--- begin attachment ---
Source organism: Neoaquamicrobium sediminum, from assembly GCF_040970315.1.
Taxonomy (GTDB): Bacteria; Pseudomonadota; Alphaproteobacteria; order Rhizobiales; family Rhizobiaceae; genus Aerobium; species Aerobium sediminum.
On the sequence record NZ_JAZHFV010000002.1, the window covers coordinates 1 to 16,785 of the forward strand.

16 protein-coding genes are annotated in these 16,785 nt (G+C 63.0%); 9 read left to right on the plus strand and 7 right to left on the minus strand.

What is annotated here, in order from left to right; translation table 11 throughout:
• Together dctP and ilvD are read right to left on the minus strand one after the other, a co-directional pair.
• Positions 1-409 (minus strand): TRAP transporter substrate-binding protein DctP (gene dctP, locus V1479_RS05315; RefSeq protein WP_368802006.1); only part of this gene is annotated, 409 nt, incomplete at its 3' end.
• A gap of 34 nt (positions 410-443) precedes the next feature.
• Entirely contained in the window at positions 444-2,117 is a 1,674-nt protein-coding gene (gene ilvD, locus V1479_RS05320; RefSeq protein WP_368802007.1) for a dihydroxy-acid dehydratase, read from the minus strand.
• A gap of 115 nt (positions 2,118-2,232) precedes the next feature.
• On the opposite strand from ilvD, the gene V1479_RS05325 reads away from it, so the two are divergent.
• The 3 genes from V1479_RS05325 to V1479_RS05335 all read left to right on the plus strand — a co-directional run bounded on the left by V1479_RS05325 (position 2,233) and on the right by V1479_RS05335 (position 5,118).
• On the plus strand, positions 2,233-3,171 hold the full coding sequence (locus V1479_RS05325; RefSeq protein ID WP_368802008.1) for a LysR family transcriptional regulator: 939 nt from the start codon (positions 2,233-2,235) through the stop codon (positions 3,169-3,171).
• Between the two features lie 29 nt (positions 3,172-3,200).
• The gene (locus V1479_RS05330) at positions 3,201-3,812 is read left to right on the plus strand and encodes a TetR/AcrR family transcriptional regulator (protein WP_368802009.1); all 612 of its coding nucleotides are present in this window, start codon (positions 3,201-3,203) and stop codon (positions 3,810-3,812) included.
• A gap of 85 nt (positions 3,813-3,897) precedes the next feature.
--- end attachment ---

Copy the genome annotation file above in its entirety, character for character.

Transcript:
Source organism: Neoaquamicrobium sediminum, from assembly GCF_040970315.1.
Taxonomy (GTDB): Bacteria; Pseudomonadota; Alphaproteobacteria; order Rhizobiales; family Rhizobiaceae; genus Aerobium; species Aerobium sediminum.
On the sequence record NZ_JAZHFV010000002.1, the window covers coordinates 1 to 16,785 of the forward strand.

16 protein-coding genes are annotated in these 16,785 nt (G+C 63.0%); 9 read left to right on the plus strand and 7 right to left on the minus strand.

What is annotated here, in order from left to right; translation table 11 throughout:
• Together dctP and ilvD are read right to left on the minus strand one after the other, a co-directional pair.
• Positions 1-409 (minus strand): TRAP transporter substrate-binding protein DctP (gene dctP, locus V1479_RS05315; RefSeq protein WP_368802006.1); only part of this gene is annotated, 409 nt, incomplete at its 3' end.
• A gap of 34 nt (positions 410-443) precedes the next feature.
• Entirely contained in the window at positions 444-2,117 is a 1,674-nt protein-coding gene (gene ilvD, locus V1479_RS05320; RefSeq protein WP_368802007.1) for a dihydroxy-acid dehydratase, read from the minus strand.
• A gap of 115 nt (positions 2,118-2,232) precedes the next feature.
• On the opposite strand from ilvD, the gene V1479_RS05325 reads away from it, so the two are divergent.
• The 3 genes from V1479_RS05325 to V1479_RS05335 all read left to right on the plus strand — a co-directional run bounded on the left by V1479_RS05325 (position 2,233) and on the right by V1479_RS05335 (position 5,118).
• On the plus strand, positions 2,233-3,171 hold the full coding sequence (locus V1479_RS05325; RefSeq protein ID WP_368802008.1) for a LysR family transcriptional regulator: 939 nt from the start codon (positions 2,233-2,235) through the stop codon (positions 3,169-3,171).
• Between the two features lie 29 nt (positions 3,172-3,200).
• The gene (locus V1479_RS05330) at positions 3,201-3,812 is read left to right on the plus strand and encodes a TetR/AcrR family transcriptional regulator (protein WP_368802009.1); all 612 of its coding nucleotides are present in this window, start codon (positions 3,201-3,203) and stop codon (positions 3,810-3,812) included.
• A gap of 85 nt (positions 3,813-3,897) precedes the next feature.